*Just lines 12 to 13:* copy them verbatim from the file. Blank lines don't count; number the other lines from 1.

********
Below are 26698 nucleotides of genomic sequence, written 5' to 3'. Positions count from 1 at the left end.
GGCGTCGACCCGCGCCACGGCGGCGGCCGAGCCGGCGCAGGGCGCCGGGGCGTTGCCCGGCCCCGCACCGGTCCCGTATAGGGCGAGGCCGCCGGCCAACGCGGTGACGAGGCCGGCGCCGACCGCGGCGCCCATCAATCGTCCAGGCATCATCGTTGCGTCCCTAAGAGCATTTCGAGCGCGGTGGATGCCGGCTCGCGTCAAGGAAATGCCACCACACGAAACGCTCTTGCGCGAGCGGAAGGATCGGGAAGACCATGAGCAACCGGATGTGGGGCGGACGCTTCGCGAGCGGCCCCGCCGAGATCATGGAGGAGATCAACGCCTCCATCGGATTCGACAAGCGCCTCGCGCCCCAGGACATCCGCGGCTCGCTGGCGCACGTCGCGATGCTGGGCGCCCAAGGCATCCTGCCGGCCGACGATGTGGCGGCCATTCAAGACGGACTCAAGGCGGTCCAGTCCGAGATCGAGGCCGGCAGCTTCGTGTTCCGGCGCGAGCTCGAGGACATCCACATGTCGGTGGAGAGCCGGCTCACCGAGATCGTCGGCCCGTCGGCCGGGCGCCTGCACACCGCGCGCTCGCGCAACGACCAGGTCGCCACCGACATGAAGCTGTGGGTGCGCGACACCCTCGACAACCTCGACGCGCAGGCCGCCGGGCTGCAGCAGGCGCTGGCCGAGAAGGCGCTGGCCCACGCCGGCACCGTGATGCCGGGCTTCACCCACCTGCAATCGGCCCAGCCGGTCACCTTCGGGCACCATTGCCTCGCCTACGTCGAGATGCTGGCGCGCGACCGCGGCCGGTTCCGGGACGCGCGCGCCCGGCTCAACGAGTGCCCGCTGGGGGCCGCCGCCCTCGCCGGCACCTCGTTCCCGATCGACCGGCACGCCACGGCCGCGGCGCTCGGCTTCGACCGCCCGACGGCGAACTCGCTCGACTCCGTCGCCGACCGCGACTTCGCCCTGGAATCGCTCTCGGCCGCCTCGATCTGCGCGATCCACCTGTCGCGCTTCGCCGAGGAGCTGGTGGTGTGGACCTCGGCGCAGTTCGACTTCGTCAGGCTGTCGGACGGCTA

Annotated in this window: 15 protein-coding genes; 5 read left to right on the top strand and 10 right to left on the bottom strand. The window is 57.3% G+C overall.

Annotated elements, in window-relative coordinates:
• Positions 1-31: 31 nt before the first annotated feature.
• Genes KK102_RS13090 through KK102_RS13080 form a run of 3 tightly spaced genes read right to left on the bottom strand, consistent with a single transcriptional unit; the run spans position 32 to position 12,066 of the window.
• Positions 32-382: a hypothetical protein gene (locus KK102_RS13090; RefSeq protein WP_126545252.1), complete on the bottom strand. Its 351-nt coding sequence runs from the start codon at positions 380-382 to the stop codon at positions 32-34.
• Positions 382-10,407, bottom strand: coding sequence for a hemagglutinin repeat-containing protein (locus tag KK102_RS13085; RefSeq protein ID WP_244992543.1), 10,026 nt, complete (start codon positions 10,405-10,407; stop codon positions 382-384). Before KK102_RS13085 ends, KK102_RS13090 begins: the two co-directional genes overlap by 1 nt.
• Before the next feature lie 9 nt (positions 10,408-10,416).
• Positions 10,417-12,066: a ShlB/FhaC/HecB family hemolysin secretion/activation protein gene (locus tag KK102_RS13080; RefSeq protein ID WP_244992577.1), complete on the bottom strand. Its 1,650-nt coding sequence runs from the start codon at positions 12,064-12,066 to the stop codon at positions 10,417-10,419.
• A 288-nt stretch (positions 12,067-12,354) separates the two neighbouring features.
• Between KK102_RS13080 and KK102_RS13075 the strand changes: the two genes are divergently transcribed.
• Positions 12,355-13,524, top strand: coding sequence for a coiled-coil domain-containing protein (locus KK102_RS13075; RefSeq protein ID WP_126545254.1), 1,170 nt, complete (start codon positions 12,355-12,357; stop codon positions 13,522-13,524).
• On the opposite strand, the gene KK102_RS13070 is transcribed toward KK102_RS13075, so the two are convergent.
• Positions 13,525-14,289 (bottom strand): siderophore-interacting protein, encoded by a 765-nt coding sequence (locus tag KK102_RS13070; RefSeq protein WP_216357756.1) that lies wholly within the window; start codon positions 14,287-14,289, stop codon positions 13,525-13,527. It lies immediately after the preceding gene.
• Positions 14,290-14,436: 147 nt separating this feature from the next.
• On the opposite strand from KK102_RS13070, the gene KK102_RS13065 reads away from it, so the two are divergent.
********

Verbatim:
• Between KK102_RS13080 and KK102_RS13075 the strand changes: the two genes are divergently transcribed.
• Positions 12,355-13,524, top strand: coding sequence for a coiled-coil domain-containing protein (locus KK102_RS13075; RefSeq protein ID WP_126545254.1), 1,170 nt, complete (start codon positions 12,355-12,357; stop codon positions 13,522-13,524).